Recording our Favorite Books of the Year podcast with staff and columnists from The American Interest, something we all agreed on is that these “interesting times” have certainly not been a curse for writers and readers. The best book title of the year goes to Sue Prideaux’s impressive biography of Nietzsche, I Am Dynamite! (Tim Duggan Books). It’s a good leitmotif for the year in books given how many of them raise the question of whether the entire liberal democratic project might be in danger of blowing itself up.
Patrick Deneen’s brilliant Why Liberalism Failed (Yale) asked whether liberalism might in the end be its own worst enemy, creating a culture dominated by loneliness, disassociation, isolation, and dislocation. Part of the attraction of the book is not just the answers it suggests but the questions it raises. In doing so, Deneen has opened up a genuine dialogue across political traditions, including some fascinating exchanges with the likes of Samuel Moyn, Bryan Garsten, and Matthew Sitman.
Yascha Mounk’s The People vs. Democracy: Why Our Freedom is in Danger & How To Save It (Harvard) is an angrier book than Deneen’s, but this reflects the way he sees politics in the West, where citizens long disillusioned with politics are restless, angry, and even disdainful of the democratic process. Like Deneen’s, the book has sparked some fascinating dialogues, not least a brilliant counterblast from Shadi Hamid for this magazine.
Other books this year have focused on particular elements of why democracy may be in decay. Helena Rosenblatt’s The Lost History of Liberalism: From Ancient Rome to the Twenty-First Century (Princeton) helpfully reminds us what the word “liberalism” has actually meant over the centuries. At the TAI podcast we like ideas-merchants who put on their hard hats to draw out the practical implications of their work. In Identity: The Demand for Dignity and the Politics of Resentment (FSG) our own Francis Fukuyama admirably leads the way with a section boldly entitled “What is to be done?” in which he makes suggestions about forging a national identity, including the potentially contentious one of reintroducing a form of national service. The quality of democracy depends on more than the acceptance of the basic rules, he argues: Democracies need their own culture to function.
Someone else who put on the hard hat this year is Reihan Salam in Melting Pot or Civil War: A Son of Immigrants Makes the Case Against Open Borders (Sentinel)—one of the most brilliantly provocative books I read all year. He does not duck the hard choices—amnesty, a points-based immigration system—but with so much posturing from all sides on immigration, here at last is a book that is consciously trying to offer a blueprint for an immigration compromise that liberals and conservatives can debate and take seriously. Yale professors Frances McCall Rosenbluth and Ian Shapiro argue in Responsible Parties: Saving Democracy From Itself (Yale) that one of the ways in which Salam’s kind of compromise might be achieved is through the return of stronger political parties. Elites need to have more self-confidence, they argue. The best political reforms are those that “strengthen parties, weaken local selection mechanisms such as primaries and caucuses, and push back against referendums, direct elections of leaders, and other illusory instruments of popular control.”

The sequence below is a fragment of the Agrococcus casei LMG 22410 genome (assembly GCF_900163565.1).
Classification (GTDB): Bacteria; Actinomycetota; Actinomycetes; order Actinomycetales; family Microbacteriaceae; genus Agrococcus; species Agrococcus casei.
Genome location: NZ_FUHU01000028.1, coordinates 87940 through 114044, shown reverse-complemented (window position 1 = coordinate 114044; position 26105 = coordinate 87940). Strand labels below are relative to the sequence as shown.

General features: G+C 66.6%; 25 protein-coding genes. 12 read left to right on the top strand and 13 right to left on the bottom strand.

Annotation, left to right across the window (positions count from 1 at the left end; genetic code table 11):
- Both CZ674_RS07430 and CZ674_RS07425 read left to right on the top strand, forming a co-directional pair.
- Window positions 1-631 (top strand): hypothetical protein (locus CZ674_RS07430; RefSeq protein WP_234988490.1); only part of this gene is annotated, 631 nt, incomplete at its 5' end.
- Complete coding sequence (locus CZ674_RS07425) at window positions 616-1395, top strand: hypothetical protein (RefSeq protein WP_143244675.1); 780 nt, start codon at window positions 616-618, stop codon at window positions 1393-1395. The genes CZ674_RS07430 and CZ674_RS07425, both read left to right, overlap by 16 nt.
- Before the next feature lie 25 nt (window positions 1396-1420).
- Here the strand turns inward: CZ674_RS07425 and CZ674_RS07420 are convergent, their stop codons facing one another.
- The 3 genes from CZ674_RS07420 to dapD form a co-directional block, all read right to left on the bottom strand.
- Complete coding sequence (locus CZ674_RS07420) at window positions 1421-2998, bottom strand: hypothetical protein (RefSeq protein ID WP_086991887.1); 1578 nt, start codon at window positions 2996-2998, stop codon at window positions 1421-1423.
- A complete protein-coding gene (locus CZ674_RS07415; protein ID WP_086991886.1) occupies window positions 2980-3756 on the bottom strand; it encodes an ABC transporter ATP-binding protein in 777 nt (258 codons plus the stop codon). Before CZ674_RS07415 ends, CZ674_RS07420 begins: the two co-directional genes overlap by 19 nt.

It’s not only established powers that have problems; rising ones do too. Sulmaan Wasif Khan’s fine survey of Chinese grand strategy Haunted By Chaos: China’s Grand Strategy from Mao to Xi (Harvard) outlines the challenges facing China today, not least an aging population, government corruption, escalating tension with its neighbors, a trade war with the United States, and a choking environmental disaster. Chinese elites, Khan concludes, remain terrified the country will “fall apart again.”
Much of our time this year has been spent on questions of leadership, and a slew of fine books take on figures who continue to fascinate and sometimes perplex us. Andrew Roberts gives us the best single-volume life of Churchill (Viking). David Cannadine’s lavish Churchill: The Statesman as Artist (Bloomsbury) elegantly makes the link between statecraft and the imagination. Ramachandra Guha completes his magnificent biography of Gandhi (Knopf). Karen Sullivan vividly shows why the stories of King Arthur and Camelot have lost none of their old power in The Danger of Romance (Chicago). Joseph Ellis, always so subtle on the Founders, puts them in conversation with us in American Dialogue (Penguin Random House).
Finally, we spend so much time talking about systems, strategy and high politics that we can sometimes forget that these factors impinge on real people with real lives. Zora Neal Hurston’s posthumous Barracoon (Amistad) gives her account of a 1927 visit to meet Oluale Kossula, a survivor of the last known ship of the Transatlantic slave trade route. It’s an astonishing, heartbreaking story, brilliantly told, and full of cruelty and injustice. Yet standing his ground in the middle of everything is the 86-year-old Kossula, who remains a man “full of gleaming, good will.” The fortitude of the human spirit is an amazing thing, and we all benefit from reading about it.